Caring for Your Hydrangea

Common Name(s): Big Leaf Hydrangea, Hardy Hydrangea Description: With their big showy flowers, Hydrangeas are one of the most desirable ornamental shrubs for gardeners and landscapers alike. They are well suited for natural landscape settings and will always attract attention to the garden when they are in bloom. They produce masses of eye-catching flowers in the mid-summer which lasts well into autumn. Today's cultivars produce various flower colorations consisting of numerous hues of pink, rose blue, and white. The coloration of the flowers is greatly influenced by the acidic properties of the soil where they are growing. Plants growing in acidic soils tend to produce violet or blue flowers. Conversely, plants growing in alkaline soils tend to produce pink flowers.

Nomenclature: The genus Hydrangea is derived from the Greek words hydro which means water and angeion which translates to vase or vessel referring to their original classification as marsh or aquatic plants.

USDA Hardiness Zones: Hydrangeas are generally hardy throughout Zones 5 to 9. However, some of the Hydrangea paniculata cultivars are hardy to Zone 3 and certain of Hydrangea macrophylla cultivars can survive the heat and humidity of Zone 10. AHS Heat Zones: 9 to 3 Growth Habit: The plant height of Hydrangea varies with species and by cultivar. Many of the traditional H. macrophylla cultivars reach 3 to 5 feet tall, while the dwarf cultivars of this species range from 12 to 32 inches in height. The Hydrangea paniculata cultivars often reach 6 to 8 foot tall at maturity. Preferred Conditions: Hydrangea prefers to be planted in locations with moderately fertile, well-drained soils. They perform well in most soils as long as there is adequate moisture available. Locations with light to medium shade are best for most cultivars, but the H. macrophylla varieties can tolerate more direct sunlight. When they are grown under too much shade, they will not grow as vigorously and fewer flowers will be produced. Planting & Maintenance: Hydrangea are easy to grow and require only a few routine maintenance activities. When planting, the top of the root ball should be level with the soil surface. Water them thoroughly after transplanting. Most varieties form their flower buds in the late summer for the following year. They should only be pruned when the flower heads begin to fade, otherwise you'll risk removing next year's flowers. When pruning, remove spent flower heads and prune back other shoots to encourage branching and fullness. Although the coloration of the flowers is influenced by the soil pH, it is actually the presence or absence of aluminum that affects flower coloration. If aluminum is present within the plant, the blooms will be blue and if it is absent, the flowers will appear pink. The pH influences the availability of aluminum for uptake by the plant. When the soil is acidic (pH around 5.5) aluminum is generally more available to the plant and blue flowers result. Conversely, when the soil is alkaline (pH near 7.0), the availability of aluminum is decreased which leads to the formation of pink flowers. If blue flowers are desired, it may be advantageous to apply drenches of aluminum sulfate (one tablespoon per one gallon water) around the plant in the early spring. Avoid getting the solution on the leaves because foliar damage may result. If pink flowers are desired on Hydrangeas planted in acidic soils, it will be necessary to increase the pH by drenching the soil with hydrated lime (one tablespoon per on gallon water) in the early spring. The application of 3 to 5 inches of organic mulches will help retain moisture and decrease the occurrence weeds throughout the growing season. Hydrangeas grow best if they are fertilized regularly. Regular additions of organic matter, such as organic mulches, will often suffice. Otherwise, a slow release, balanced fertilizer applied once or twice per year (in the late spring and mid-summer) will provide adequate nutrition. Pests and Diseases: Some of the most common insect pests that may be observed feeding on Hydrangea include aphids, four-lined plant bugs, slugs, snails, spider mites, rose chafers, tarnished plant bugs, thrips and whiteflies. They are also susceptible to numerous diseases including bud rot, gray mold, leaf spots, powdery mildew, rust, and plant viruses. Uses in the Garden: Hydrangea are commonly used as specimen plants or in mixed borders, open woodlands, and mass plantings. Other Uses and Attributes: They are commonly used as cut flowers or in dried floral arrangements. Hydrangeas are easy to grow in containers and make great patio pots in outdoor living areas. Companion Plants: Hydrangea combine nicely with other perennials and shrubs which thrive in locations with light shade. Some great companion plants include Aconitum, Baptisia, Buddleia, Clematis, Corydalis, Delphinium, Geranium, Heuchera, Hibiscus, Monarda, and Weigela. Additional Information: For information about caring for your shrubs once they arrive and other gerenal shrub information, see our Shrub Care Section.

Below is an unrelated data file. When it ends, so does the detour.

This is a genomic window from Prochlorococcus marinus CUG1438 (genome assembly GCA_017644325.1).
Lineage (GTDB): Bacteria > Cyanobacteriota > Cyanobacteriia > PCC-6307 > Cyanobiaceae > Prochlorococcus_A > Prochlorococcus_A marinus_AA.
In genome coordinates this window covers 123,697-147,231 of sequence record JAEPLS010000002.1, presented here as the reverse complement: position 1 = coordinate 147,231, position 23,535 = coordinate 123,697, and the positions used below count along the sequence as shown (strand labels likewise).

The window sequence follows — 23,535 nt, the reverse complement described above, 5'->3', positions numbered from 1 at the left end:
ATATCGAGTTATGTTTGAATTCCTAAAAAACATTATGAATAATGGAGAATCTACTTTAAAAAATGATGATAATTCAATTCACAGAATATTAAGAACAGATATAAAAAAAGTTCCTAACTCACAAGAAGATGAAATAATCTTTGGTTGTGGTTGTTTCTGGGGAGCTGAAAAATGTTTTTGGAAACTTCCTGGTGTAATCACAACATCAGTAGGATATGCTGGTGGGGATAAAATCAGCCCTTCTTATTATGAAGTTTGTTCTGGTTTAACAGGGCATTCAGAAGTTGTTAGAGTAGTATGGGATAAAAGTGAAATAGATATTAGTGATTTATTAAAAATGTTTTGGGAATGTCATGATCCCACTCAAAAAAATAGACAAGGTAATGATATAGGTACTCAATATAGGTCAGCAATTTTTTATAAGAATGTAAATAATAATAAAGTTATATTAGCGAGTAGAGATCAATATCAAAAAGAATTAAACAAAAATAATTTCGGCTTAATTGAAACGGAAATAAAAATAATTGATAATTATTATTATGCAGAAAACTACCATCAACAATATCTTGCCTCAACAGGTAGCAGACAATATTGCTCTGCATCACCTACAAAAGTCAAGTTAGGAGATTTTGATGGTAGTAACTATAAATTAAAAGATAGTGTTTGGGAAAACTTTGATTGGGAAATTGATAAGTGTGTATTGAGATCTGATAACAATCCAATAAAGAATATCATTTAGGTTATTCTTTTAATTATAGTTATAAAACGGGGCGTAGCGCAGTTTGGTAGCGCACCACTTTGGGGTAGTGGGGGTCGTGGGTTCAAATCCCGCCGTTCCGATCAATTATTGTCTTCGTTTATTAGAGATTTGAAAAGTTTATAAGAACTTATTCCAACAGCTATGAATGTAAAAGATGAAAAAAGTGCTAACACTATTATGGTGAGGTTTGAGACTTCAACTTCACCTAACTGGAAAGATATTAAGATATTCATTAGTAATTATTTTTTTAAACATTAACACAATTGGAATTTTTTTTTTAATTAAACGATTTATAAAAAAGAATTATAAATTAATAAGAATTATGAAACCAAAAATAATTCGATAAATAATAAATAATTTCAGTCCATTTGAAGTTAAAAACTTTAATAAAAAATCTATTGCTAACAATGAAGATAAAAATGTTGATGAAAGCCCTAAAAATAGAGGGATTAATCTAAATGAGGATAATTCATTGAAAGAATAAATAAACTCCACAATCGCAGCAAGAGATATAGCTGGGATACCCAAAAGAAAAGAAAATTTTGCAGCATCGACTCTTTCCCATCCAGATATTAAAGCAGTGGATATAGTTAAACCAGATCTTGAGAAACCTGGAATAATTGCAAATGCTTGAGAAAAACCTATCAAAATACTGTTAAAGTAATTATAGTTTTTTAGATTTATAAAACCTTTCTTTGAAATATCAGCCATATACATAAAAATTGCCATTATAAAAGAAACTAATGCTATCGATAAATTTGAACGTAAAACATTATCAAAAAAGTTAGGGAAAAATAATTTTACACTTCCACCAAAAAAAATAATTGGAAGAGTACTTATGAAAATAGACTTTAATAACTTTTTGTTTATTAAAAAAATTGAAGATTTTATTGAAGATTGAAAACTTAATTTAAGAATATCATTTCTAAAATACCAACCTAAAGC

Written by Paul Pilon: Perennial Solutions Consulting

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